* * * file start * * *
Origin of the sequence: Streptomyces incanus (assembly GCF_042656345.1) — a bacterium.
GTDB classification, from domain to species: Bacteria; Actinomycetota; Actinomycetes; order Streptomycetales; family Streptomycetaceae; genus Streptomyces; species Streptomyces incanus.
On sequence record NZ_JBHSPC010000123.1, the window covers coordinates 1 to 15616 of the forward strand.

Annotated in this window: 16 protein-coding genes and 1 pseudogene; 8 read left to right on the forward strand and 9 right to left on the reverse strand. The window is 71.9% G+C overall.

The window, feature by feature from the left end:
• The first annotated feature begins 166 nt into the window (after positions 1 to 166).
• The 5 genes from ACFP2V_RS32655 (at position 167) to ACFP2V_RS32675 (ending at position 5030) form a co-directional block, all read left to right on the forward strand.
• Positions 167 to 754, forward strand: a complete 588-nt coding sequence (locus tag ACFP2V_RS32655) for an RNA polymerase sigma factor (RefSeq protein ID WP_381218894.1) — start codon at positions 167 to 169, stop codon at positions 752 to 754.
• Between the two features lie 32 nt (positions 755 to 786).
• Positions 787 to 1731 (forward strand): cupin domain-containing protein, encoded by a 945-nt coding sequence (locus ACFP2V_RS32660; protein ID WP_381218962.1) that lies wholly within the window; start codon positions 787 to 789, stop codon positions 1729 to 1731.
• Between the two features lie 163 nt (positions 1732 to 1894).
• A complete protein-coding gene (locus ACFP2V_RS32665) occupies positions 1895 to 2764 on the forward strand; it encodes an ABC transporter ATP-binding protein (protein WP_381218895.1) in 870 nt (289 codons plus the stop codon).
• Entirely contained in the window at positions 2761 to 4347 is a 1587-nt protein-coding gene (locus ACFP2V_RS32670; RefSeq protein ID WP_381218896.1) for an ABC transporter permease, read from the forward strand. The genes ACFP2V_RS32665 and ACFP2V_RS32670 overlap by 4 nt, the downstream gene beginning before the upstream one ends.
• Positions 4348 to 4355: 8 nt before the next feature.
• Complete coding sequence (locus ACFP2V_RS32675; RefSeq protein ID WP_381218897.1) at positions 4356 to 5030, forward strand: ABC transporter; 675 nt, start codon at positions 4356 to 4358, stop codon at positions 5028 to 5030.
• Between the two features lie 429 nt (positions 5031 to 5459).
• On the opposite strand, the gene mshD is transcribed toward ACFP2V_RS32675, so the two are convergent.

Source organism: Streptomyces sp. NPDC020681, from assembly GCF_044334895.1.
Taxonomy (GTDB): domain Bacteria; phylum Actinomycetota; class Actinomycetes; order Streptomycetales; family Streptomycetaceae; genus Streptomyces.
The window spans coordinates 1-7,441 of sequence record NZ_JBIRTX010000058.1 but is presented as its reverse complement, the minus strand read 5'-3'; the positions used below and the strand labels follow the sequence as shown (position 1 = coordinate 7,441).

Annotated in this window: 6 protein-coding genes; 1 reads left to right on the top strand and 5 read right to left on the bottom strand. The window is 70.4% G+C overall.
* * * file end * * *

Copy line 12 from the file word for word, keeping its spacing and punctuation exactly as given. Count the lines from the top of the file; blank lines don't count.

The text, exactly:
• A complete protein-coding gene (locus ACFP2V_RS32665) occupies positions 1895 to 2764 on the forward strand; it encodes an ABC transporter ATP-binding protein (protein WP_381218895.1) in 870 nt (289 codons plus the stop codon).